Two recent posts—about the president of the Hispanic Dental Association, and a guest column from San Diego periodontist and implant surgeon Dr. Yvette Carrillo (right), show how The Daily Floss showcases women’s perspectives to dentists’ benefit.


This autumn, the Hispanic Dental Association (HDA) hos­ted celebrations both nationally and regionally to commemorate National Hispanic Heritage Month. Dr. Rosa Chaviano-
Moran, the HDA’s president, spoke to The Daily Floss about those and other initiatives her organization is leading.

“Inclusivity is critical for me and has been part of my platform since I became HDA president on January 1, 2021,” she said. “HDA is one of the few national associations that includes the entire oral-health team as members—the dentists, hygienists, dental assistants, technicians, educators and dental administrators, as well as other health-care providers.”

Such inclusivity is one of several new priorities in an HDA strategic plan, developed this April, that Dr. Chaviano-Moran says will be implemented over the next three years. Among them: recognizing and including internationally educated dentists and other oral-health-care professionals in its membership; recognizing that one need not be Hispanic or Latino to be a member of the HDA; and collaborating in the formation and launch of the Diverse Dental Society, which will include the HDA, the National Dental Association and the Society of American Indian Dentists.

The two main events the HDA hosted this fall were its annual Student Regional, which includes seminars as well as scholarship awards, in tandem with the University of Pennsylvania School of Dental Medicine, held September 24 and 25; and “Building an Inclusive Culture,” a cocktail mixer and continuing-ed presentation hosted by the New Jersey Dental Association, New Jersey Hispanic Dental Association and the New York Dental Association.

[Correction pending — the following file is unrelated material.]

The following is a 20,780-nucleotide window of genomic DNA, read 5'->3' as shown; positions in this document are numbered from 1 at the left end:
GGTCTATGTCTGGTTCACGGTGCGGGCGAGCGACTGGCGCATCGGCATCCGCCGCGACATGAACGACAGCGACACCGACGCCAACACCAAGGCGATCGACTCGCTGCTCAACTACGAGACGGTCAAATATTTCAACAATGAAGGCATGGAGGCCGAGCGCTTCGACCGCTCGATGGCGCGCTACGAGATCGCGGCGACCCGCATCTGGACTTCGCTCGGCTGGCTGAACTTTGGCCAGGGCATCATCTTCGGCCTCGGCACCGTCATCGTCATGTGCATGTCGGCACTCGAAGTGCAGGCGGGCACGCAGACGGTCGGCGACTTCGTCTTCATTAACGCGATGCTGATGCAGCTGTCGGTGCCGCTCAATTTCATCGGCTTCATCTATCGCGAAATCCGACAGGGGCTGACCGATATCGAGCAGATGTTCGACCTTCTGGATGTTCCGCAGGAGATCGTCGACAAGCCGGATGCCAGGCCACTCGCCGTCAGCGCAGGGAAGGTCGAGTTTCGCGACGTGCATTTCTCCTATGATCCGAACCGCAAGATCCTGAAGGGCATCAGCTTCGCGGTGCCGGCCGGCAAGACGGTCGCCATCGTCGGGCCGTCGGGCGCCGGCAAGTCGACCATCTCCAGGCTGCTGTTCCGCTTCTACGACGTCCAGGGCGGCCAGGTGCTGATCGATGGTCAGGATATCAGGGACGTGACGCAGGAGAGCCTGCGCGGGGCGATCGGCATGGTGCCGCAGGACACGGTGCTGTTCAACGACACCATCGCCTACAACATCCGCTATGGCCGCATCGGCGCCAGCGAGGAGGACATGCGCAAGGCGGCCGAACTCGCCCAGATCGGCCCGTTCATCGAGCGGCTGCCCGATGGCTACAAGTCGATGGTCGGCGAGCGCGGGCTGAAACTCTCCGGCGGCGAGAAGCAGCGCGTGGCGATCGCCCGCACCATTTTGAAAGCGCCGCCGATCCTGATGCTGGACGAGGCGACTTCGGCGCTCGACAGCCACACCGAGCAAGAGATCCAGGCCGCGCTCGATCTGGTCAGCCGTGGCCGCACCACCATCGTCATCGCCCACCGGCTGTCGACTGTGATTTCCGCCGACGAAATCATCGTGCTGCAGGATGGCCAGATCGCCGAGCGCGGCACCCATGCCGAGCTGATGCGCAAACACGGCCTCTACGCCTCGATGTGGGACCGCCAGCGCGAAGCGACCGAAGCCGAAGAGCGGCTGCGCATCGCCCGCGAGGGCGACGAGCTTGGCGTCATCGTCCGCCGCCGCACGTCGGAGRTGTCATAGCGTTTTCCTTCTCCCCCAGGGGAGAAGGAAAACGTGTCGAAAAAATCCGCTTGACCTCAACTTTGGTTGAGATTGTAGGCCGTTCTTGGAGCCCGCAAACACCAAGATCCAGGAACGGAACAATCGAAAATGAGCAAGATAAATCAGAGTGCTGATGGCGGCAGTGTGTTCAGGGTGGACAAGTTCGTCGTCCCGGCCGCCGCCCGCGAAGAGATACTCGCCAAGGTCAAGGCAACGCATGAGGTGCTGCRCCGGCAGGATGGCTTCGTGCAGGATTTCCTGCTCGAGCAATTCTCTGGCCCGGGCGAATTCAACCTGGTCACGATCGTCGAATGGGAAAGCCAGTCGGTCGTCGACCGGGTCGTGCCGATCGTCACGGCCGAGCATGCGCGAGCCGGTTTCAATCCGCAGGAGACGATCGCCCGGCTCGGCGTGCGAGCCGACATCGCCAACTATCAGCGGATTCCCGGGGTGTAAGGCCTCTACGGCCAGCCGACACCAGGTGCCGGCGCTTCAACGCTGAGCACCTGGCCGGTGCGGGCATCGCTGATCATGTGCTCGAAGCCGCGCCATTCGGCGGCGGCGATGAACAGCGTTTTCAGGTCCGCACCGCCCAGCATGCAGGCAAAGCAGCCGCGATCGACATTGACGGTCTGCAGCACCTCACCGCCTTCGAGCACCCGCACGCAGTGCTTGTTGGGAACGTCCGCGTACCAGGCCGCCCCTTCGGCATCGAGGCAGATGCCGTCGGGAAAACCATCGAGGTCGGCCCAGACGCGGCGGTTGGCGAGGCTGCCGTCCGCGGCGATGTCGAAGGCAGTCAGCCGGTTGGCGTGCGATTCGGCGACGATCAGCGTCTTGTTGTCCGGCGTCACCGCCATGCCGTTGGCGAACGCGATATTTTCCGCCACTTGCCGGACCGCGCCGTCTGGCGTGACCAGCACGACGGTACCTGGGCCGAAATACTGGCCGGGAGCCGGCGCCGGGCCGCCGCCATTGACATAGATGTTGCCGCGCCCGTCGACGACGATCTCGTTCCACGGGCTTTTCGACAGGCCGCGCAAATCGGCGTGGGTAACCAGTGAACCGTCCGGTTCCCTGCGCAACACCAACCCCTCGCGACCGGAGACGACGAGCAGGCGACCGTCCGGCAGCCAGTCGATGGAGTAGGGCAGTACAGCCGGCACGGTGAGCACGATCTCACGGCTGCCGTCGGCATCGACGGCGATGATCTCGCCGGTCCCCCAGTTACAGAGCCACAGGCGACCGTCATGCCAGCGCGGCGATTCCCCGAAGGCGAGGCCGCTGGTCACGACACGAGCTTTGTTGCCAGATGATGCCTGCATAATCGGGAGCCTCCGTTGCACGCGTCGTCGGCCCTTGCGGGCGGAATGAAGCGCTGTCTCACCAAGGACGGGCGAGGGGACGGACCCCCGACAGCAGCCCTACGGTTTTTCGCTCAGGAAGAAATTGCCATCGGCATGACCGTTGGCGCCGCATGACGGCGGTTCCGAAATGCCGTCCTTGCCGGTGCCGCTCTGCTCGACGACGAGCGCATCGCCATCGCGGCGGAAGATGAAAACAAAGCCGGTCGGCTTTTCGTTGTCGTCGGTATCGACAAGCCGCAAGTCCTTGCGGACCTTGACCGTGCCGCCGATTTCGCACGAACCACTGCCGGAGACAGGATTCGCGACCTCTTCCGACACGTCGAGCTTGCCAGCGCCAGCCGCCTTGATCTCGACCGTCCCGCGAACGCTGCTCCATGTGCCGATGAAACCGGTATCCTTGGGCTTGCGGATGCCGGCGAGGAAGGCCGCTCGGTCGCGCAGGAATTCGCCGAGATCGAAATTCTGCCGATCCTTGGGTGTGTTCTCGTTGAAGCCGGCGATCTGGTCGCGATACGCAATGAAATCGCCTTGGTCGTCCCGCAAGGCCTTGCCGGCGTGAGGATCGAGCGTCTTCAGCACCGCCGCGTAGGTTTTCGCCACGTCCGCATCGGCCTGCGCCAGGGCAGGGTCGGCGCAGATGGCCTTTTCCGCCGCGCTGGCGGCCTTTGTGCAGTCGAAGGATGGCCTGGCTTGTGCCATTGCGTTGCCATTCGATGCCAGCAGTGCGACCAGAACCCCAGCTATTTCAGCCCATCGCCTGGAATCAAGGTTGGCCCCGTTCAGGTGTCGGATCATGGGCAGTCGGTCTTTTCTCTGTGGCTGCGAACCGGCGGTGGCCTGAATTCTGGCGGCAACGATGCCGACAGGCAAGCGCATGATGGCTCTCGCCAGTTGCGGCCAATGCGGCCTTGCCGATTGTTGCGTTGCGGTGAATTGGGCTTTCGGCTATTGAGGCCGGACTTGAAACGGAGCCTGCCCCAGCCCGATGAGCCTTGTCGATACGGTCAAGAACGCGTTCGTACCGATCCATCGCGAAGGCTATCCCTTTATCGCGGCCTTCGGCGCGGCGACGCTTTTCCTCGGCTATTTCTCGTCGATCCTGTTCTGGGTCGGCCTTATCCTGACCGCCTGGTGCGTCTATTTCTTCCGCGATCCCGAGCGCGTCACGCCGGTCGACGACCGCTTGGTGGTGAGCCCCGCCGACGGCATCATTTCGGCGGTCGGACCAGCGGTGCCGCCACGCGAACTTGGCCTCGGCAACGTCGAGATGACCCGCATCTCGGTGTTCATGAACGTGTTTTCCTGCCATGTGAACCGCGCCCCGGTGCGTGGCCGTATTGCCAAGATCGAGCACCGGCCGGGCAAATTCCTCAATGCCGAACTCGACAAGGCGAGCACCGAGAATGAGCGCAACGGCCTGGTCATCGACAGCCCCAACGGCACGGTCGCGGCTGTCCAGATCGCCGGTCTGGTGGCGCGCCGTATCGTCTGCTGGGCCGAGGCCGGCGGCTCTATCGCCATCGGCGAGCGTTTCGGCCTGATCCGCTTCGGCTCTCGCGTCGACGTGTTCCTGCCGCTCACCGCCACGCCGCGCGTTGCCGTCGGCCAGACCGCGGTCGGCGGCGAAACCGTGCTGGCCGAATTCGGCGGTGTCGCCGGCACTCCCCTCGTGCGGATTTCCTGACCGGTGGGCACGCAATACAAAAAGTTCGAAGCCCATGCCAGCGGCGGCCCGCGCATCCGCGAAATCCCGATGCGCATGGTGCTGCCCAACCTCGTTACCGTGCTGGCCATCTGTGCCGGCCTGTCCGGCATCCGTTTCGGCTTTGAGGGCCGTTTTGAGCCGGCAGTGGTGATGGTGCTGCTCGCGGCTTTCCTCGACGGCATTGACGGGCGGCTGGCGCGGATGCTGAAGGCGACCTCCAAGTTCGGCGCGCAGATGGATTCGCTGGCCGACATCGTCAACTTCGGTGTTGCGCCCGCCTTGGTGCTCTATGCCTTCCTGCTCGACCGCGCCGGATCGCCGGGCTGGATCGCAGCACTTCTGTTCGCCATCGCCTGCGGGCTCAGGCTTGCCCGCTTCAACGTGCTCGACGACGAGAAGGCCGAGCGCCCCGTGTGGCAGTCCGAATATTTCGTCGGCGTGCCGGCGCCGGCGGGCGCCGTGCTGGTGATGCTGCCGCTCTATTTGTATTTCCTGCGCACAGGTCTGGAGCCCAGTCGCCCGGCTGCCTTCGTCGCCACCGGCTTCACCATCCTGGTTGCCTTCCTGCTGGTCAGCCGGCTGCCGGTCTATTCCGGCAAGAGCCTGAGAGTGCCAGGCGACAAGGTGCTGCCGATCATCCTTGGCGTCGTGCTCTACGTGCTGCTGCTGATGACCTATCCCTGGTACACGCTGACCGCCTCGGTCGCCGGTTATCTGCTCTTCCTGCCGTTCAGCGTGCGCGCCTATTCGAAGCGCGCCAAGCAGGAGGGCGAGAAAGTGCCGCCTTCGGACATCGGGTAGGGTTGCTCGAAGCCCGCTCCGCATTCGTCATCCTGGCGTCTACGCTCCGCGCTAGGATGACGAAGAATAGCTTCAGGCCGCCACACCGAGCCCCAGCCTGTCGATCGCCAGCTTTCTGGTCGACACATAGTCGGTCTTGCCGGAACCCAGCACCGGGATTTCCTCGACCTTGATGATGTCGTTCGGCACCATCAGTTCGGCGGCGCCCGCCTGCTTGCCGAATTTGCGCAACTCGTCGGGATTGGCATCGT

For more information about the Hispanic Dental Association, please visit


Famed American gymnast Simone Biles bowed out of the recent Tokyo Olympics citing a phenomenon called the “twisties”—when the body and brain lose spatial orientation when attempting a move. This can be extremely dangerous.

Dentists, unfortunately, have one of the highest rates of suicide among health-care professionals. Yet openly discussing one’s mental health has long been taboo. Seeking professional help can be daunting. Where to begin? Are patients going to find a new dentist because they know I’m seeing a therapist?

As small-business operators, dentists are unique within health care—our minds are as critical to our success as our hand skills. Striking a balance can be overwhelming. As such, it might be most useful to think about what Biles did not do. Sometimes the most difficult part about prioritizing mental health is the ability to speak up. Biles didn’t let that deter her. Her decision was controversial—yet remarkably, she later returned to win a bronze medal in the balance beam. She didn’t give up.

What can dentists learn from her? Although we might not be gold-medal Olympians, we are golden to our team, patients and families. If our minds aren’t intact, our bodies can’t perform. By taking care of ourselves, we can help support others’ goals.

Studies have shown that the typical dentist has a Type A personality. It’s only natural that we might be more prone to anxiety than other health-care workers. Taking time off and letting go of tasks is not quitting. There is great power in saying no. And that, more valuable than any Olympic medal, is what Simone Biles showed us. —Dr. Yvette Carrillo

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